UNIVERSITY PAGE 5

FEBRUARY 7, 2013

TECHNOLOGY

WORKER

Devlin says technology will increase transparency by making data available

Santiago says a sense of family is important to him

CONTINUED FROM FRONT

CONTINUED FROM FRONT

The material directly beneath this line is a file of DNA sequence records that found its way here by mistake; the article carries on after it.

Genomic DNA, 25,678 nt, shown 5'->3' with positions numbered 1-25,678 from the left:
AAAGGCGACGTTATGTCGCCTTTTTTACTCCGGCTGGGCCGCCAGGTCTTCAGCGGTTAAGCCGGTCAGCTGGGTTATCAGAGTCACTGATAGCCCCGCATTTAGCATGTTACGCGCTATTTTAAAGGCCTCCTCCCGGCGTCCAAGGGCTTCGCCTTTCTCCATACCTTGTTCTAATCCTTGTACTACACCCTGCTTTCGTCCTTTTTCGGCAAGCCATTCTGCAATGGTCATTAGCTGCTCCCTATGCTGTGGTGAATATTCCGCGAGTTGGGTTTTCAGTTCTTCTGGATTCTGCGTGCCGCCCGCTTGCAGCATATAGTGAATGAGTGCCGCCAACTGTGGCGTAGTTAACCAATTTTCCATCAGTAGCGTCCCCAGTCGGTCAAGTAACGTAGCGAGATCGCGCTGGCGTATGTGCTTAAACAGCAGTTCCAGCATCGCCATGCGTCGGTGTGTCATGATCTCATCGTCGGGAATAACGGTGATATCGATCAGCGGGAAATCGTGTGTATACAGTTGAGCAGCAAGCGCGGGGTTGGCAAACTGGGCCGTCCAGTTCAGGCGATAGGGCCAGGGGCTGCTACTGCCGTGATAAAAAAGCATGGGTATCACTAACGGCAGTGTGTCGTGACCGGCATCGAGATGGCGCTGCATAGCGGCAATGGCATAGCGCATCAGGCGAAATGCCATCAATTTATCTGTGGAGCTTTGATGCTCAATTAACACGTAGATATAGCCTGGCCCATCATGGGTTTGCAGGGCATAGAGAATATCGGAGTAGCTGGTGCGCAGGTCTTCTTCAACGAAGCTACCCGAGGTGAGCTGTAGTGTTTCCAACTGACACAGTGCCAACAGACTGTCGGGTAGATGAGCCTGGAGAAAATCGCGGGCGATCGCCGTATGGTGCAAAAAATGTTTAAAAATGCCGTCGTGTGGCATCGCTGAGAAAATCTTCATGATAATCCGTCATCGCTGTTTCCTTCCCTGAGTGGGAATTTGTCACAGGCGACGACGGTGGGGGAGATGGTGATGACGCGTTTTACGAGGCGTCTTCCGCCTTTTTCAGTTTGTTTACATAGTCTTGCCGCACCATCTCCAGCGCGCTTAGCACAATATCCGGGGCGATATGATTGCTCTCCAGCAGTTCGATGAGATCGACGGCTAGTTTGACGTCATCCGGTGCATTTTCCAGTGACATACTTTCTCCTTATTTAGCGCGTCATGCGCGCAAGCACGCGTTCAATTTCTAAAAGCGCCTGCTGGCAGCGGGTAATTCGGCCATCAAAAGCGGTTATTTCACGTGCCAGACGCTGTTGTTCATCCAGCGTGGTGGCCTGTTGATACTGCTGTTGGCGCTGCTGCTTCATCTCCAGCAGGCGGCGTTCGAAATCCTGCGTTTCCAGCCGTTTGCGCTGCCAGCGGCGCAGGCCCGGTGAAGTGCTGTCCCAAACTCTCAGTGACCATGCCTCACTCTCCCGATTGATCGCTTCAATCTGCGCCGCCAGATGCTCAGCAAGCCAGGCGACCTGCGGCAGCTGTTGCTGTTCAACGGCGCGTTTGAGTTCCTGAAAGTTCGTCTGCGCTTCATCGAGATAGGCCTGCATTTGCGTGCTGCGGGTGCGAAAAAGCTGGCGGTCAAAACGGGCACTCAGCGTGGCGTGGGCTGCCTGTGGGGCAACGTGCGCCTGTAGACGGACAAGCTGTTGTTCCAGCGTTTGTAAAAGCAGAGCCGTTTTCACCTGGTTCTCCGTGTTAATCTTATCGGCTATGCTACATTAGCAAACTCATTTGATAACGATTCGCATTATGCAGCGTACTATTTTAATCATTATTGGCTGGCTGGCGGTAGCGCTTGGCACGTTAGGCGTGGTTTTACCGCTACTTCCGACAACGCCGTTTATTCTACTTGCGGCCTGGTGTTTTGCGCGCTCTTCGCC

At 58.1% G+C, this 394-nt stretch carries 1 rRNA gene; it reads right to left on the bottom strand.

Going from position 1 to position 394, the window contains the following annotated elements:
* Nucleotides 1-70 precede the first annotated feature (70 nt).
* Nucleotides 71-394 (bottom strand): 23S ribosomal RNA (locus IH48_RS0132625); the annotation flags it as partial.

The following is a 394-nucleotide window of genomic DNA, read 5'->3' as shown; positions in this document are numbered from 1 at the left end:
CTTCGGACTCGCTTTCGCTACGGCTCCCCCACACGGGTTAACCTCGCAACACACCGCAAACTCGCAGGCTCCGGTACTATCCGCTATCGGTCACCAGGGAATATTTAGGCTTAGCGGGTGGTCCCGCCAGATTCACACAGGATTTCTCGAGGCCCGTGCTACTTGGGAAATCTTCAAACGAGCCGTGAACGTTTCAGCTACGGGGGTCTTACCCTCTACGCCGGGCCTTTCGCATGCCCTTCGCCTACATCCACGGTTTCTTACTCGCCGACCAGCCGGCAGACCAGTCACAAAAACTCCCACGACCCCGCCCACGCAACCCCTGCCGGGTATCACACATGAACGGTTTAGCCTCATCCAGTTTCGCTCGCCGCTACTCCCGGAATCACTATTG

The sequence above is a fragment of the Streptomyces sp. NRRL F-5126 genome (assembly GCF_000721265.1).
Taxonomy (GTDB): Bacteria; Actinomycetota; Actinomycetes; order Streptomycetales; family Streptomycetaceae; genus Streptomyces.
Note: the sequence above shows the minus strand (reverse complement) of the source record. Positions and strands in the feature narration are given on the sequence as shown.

“There’s a fundamental difference between public entities and private interests,” he said. Ronald Miskoff, a professor Technology is beneficial to in the Depar tment of those townships and governJournalism and Media Studies, ments willing to embrace it, but it said technological conveniences is not enough on its own to prochange the public lifestyle, vide better access to government which both contributes to and records, Paff said. reduces citizens’ access to govThe application of technoloernment documents. gy at the municipal level He said OPRA and depends on the town’s informaOPMA should change as tion technology capabilities, technology advances. said Walter Luer, panelist “We usually don’t think about and president of the New it much, but things change rapidJersey Foundation For ly,” he said. Open Government. OPRA allows any citizen to Luer said it was not fair for request to see government docusome to have easier data ments, while OPMA allows the access than their neighbors public to sit in on government because their town has better meetings, such as city council data capabilities. meetings. It also requires gov“There need to be standards ernment agencies to release in where data is stored,” Luer agendas and meeting minutes to said. “There need to be standards the public. in how data is stored. Right now Panelists debated with each no standards exist.” other and audience members Much of the debate centered on changes to the Mar tin on wording that changed how O’Shea Public Records Act open records court cases would sponsored by state Sen. Loretta be paid for. Weinberg, D-37. If a citizen or journalist hires a Municipal governments lawyer to sue the would face less government over hassle from OPRA “There need to be an alleged violarequests by putof OPRA or ting data online standards in where tion OPMA, he or she and reducing bureaucracy costs, data is stored [and] would be responsible for paying said Scott Devlin, standards in how the lawyer, legislative director Miskoff said. for state data is stored. “The reason Assemblyman Right now no OPRA is such a Gordon M. powerful bill is Johnson, D-37. standards exist.” that if you hire a Devlin said a WALTER LUER lawyer to get a software program President of the document and that any state New Jersey Foundation win, the governmunicipality for Open Government ment agency has could use to store to pay,” he said. public informaMiskoff said the new law tion should be developed to changes the wording to say the make records easier for the state may pay the lawyer public to access. depending on whether the act“Technology will increase ing judge agrees. transparency by making data Devlin said although many more available,” Devlin said. people were opposed to the Weinberg, who was supposed changed wording, it was done to appear on the panel, could not to avoid judges having to pay make it last night. Devlin sat in on a technicality and not out of for her instead, Miskoff said. bad intent. Devlin said the Martin O’Shea Josh Rosenau, a panelist and Public Records Act is a modernUniversity alumnus now workization of OPRA and OPMA that ing as an investigative reporter has been in the works for two for Strauss News, said governyears. One of the reasons for the ment of ficials’ attitudes bill is that communications techabout requests determine nologies, such as texting and their response. tweeting, were not popular when Sometimes a clerk shows OPRA was passed in 2002. interest in the request and works Panelist John Paff, chairman to fulfill it, but other times of the New Jersey Libertarian requests are met with hostility Party’s Open Government and scrutiny, he said. Advocacy Project, said governRosenau said he relies on the ment still works as it did in the good will of the court in ’80s and ’90s even though the Pennsylvania, which he said has technology to make it open and some of the weakest open accessible exists today. records rules. He said private companies While New Jersey is more effiare more motivated to provide cient than Pennsylvania and New data to customers because they York with releasing records, he risk losing business if a request said other states like Florida is not met. Public entities, howmake information even more ever, have a captive audience, available online. Paff said.